Home Prices Continue to Decline in September

2022-11-29T11:16:59-06:00

Home prices declined for the third straight month in September as the housing market continues to cool. In September, all 20 metro areas experienced negative home price appreciation. The S&P CoreLogic Case-Shiller U.S. National Home Price Index, reported by S&P Dow Jones Indices, fell at a seasonally adjusted annual growth rate of 8.7% in September, following a 6.4% decline in July and a 10.4% decrease in August. After a decade of growth, home prices started to decline in July, driven by elevated interest rates and high construction costs. The July decline marked the first decline since February 2012, and the September decline marks the third consecutive monthly decline. Nonetheless, national home prices are now 62.4% higher than their last peak during the housing boom in March 2006. On a year-over-year basis, the S&P CoreLogic Case-Shiller U.S. National Home Price NSA Index posted a 10.6% annual gain in September, after a 12.9% increase in August. Year-over-year home price appreciation slowed for the sixth consecutive month. Meanwhile, the Home Price Index, released by the Federal Housing Finance Agency (FHFA), increased at a seasonally adjusted annual rate of 0.9% in September, following the previous two months’ decreases. On a year-over-year basis, the FHFA Home Price NSA Index rose by 11.0% in September, following a 12.0% increase in August. The FHFA thus confirmed the slowdown in home price appreciation. In addition to tracking national home price changes, S&P CoreLogic reported home price indexes across 20 metro areas in September. All 20 metro areas reported negative home price appreciation. Their annual growth rates ranged from -23.2% to -3.7% in September. San Francisco, Las Vegas, and Phoenix experienced the most monthly declines in home prices. San Francisco declined 23.2%, while Las Vegas and Phoenix declined 22.7% and 22.3%, respectively. The scatter plot below lists the 20 major U.S. metropolitan areas’ annual growth rates in August and in September 2022. The X-axis presents the annual growth rates in August; the Y-axis presents the annual growth rates in September.  Compared to last month, home prices declined faster in September in the following 12 metro areas: Phoenix, Miami, Tampa, Atlanta, Chicago, Boston, Detroit, Charlotte, Las Vegas, New York, Cleveland, and Dallas. Related ‹ Declining Trend of Two-Story FoyerTags: FHFA Home Price Index, home prices, S&P CoreLogic Case-Shiller Home Price Index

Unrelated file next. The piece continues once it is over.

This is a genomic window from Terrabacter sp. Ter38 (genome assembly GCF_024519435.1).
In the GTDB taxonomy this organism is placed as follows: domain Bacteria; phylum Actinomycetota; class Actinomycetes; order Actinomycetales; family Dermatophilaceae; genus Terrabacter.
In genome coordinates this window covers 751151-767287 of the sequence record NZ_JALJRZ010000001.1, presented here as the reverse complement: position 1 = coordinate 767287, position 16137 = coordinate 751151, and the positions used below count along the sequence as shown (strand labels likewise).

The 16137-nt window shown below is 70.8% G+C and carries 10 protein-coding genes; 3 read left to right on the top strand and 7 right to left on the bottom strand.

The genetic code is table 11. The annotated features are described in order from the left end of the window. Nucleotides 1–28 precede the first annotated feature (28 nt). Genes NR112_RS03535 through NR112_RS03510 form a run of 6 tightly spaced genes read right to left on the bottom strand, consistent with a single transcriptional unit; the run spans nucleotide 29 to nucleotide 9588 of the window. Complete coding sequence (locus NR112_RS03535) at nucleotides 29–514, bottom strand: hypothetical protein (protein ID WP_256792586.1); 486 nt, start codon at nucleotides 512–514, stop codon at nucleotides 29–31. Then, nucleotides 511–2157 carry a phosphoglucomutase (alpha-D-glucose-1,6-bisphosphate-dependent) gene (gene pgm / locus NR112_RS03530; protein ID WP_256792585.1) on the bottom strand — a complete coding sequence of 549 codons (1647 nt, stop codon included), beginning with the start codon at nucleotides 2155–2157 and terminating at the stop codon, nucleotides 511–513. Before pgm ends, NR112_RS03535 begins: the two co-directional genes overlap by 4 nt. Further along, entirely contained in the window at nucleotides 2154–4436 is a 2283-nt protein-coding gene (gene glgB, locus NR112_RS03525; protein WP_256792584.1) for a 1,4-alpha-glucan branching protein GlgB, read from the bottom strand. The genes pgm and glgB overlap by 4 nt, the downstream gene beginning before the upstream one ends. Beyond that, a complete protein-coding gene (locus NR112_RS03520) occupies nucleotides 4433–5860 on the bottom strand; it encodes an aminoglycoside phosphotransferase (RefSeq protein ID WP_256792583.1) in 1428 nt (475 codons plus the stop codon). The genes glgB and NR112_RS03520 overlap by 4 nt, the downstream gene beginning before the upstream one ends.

Home Prices Continue to Decline in September2022-11-29T11:16:59-06:00

Home Price Growth Eased in June

2022-08-30T12:24:59-05:00

Home price growth decelerated in June and home prices grew at a single-digit annual rate for the first time in the past 23 months. As housing demand is softening, with declines for existing home sales and new home sales and weakened single-family starts, home price growth is expected to slow. In July, all the 20 metro areas experienced significant deceleration. The S&P CoreLogic Case-Shiller U.S. National Home Price Index, reported by S&P Dow Jones Indices, rose at a seasonally adjusted annual growth rate of 4.0% in June, following a 16.1% increase in May. It marks the first single-digit annual growth rate since July 2020. Home prices have increased at double-digit annual rates for the past almost two years, about 19.7% growth rate on average. National home prices are now 66.1% higher than their last peak during the housing boom in March 2006. On a year-over-year basis, the S&P CoreLogic Case-Shiller U.S. National Home Price NSA Index posted an 18.0% annual gain in June, after a 19.9% increase in May. Year-over-year home price appreciation slowed for the second consecutive month. Meanwhile, the Home Price Index, released by the Federal Housing Finance Agency (FHFA), increased at a seasonally adjusted annual rate of 1.0% in June, following a 16.4% increase in May. On a year-over-year basis, the FHFA Home Price NSA Index rose by 16.2% in June, following a 18.3% increase in May. The FHFA thus confirmed the slowdown in home price appreciation. In addition to tracking national home price changes, S&P CoreLogic reported home price indexes across 20 metro areas in June. While seven out of 20 metro areas reported negative home price appreciation, 13 metro areas had positive home price appreciation. Their annual growth rates ranged from -17.1% to 34.1% in June. Among all 20 metro areas, 11 metro areas exceeded the national average of 4.0%. Miami led the way with a 34.1% increase, followed by Tampa with a 30.5% increase and Charlotte with a 20.3% increase. Seven metro areas experienced price declines in June and they are Seattle (-17.1%), San Francisco (-9.4%), San Diego (-6.7%), Portland (-3.1%), Los Angeles (-2.3%), Denver (-2.1%) and Washington, DC (-0.9%). The scatter plot below lists the 20 major U.S. metropolitan areas’ annual growth rates in May and in June 2022. The X-axis presents the annual growth rates in May; the Y-axis presents the annual growth rates in June. All the 20 metro areas had a deceleration in home price growth in June. Related ‹ Stable Reading for July Construction Job OpeningsTags: FHFA Home Price Index, home prices, S&P CoreLogic Case-Shiller Home Price Index

Home Price Growth Eased in June2022-08-30T12:24:59-05:00

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